- Novartis expects sales to grow faster than anticipated over the next five years as several of its recently launched cancer and multiple sclerosis drugs gain traction and key experimental medicines reach market.
- In a presentation Tuesday, the Swiss pharmaceutical company told investors that it expects sales to grow at a 5% compound annual rate between 2022 and 2027, up from the 4% rate it had previously set. That’s still below the 7% growth Novartis reported over the prior five years, however.
- The upgrade comes as Novartis continues to overhaul its business organization and drug research. A spinout of generic drug unit Sandoz was recently completed, while executives have trimmed the number of pipeline projects from about 150 in February to 113 in late October.
Novartis used Tuesday’s presentation to showcase the dramatic changes in the company’s business in the past decade. Over that time, CEO Vas Narasimhan has narrowed Novartis’ focus to high-margin pharmaceutical therapies, shedding consumer, eye-care and generic drug units to create what he calls a “pure-play innovative medicine” company.
The transition has been helped by the commercial success of Novartis’ immune disease drug Cosentyx and cardiovascular treatment Entresto, sales of which are now annualizing at more than $11 billion combined. The company is counting on sales growth from newer medicines like Pluvicto and Kesimpta, meanwhile, to offset the impact of generic competition to Entresto later this decade.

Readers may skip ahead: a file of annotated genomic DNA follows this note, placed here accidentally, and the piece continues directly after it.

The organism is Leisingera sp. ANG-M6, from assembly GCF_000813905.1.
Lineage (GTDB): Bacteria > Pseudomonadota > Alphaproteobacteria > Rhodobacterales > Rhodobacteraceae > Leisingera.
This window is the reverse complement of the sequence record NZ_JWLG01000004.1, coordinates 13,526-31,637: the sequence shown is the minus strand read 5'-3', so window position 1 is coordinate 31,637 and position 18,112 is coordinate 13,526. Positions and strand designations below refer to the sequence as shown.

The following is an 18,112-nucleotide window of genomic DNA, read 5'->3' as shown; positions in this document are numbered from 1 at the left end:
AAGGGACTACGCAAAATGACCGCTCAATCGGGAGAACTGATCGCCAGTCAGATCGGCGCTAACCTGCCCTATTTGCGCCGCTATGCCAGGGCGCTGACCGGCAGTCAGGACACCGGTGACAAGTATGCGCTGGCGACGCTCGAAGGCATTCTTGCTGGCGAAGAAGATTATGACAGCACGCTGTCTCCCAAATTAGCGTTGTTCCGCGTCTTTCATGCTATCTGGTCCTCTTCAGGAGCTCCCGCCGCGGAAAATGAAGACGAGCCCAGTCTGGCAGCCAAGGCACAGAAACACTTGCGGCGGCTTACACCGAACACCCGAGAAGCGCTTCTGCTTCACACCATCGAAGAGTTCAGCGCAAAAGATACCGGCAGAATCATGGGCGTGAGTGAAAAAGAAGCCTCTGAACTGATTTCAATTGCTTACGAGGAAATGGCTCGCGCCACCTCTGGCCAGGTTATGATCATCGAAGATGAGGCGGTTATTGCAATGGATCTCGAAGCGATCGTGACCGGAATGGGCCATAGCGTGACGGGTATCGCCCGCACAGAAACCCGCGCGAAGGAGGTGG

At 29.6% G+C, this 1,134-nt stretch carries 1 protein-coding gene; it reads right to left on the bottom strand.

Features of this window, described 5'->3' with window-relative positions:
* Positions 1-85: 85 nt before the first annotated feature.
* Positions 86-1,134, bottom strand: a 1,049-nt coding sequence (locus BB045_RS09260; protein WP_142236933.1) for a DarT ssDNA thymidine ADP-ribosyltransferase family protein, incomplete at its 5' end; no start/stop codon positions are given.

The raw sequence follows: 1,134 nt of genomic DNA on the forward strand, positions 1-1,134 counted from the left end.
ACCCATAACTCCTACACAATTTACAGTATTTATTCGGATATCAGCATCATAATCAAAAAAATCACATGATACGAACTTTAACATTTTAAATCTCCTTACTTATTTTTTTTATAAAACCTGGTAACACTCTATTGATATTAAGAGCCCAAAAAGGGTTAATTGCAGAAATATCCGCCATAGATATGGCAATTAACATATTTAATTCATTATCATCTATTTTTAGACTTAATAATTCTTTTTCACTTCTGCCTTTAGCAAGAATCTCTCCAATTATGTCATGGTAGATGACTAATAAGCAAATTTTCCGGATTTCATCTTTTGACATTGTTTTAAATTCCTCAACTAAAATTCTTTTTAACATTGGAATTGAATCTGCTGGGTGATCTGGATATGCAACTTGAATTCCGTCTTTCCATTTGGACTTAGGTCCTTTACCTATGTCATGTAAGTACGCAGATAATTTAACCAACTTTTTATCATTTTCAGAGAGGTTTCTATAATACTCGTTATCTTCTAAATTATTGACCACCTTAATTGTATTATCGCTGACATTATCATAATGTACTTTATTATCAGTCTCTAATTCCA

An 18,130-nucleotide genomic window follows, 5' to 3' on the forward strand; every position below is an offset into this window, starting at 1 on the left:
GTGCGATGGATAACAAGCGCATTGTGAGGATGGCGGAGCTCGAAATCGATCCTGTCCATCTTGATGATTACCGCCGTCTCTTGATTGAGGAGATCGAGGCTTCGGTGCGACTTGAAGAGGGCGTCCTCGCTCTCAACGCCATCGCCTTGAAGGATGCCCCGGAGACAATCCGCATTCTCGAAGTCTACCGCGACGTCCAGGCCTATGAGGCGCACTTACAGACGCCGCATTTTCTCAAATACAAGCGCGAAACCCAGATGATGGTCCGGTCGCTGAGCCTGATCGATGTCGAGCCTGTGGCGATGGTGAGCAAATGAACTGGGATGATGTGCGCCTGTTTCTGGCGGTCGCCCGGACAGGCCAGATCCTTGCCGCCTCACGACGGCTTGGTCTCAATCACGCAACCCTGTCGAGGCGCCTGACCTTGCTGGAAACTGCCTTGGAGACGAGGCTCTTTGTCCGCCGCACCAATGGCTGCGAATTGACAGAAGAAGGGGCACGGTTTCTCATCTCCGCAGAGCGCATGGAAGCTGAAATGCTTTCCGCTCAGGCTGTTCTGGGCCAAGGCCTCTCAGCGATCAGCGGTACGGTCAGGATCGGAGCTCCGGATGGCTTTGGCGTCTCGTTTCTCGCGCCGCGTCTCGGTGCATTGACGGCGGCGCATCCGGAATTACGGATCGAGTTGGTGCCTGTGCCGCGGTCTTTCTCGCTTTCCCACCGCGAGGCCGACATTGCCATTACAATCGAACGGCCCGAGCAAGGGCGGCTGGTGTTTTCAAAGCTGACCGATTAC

Their growing market adoption is one reason for Novartis’ guidance upgrade Tuesday. The company also anticipates growing its core margin to 40%, an increase of five percentage points from last year’s figure and nearly two-fifths higher than in 2018.
At the same time, Novartis is also attempting to direct more of its resources to fewer pipeline projects. Since 2021, the company has trimmed its pipeline by one-third, while increasing its R&D spend behind the experimental medicines it does advance. Much of the cuts have come in oncology, where Novartis now lists about half as many experimental programs as it did in late 2021.
More of those programs are built around emerging technologies like antisense oligonucleotides, radioligands and cellular therapies. Pluvicto, for instance, is a radioligand therapy for cancer, while Novartis’ new cholesterol drug Leqvio is an antisense therapy.
The company expects these “advanced” drugs to account for a greater share of its sales by the end of the decade, and traditional chemical pills less. But they also come with higher technical risks and development can hit unexpected roadblocks as the technologies underpinning them become better understood. On Tuesday, for example, the Food and Drug Administration signaled it was looking more closely at the cancer risk of cellular therapies, including Novartis’ drug Kymriah.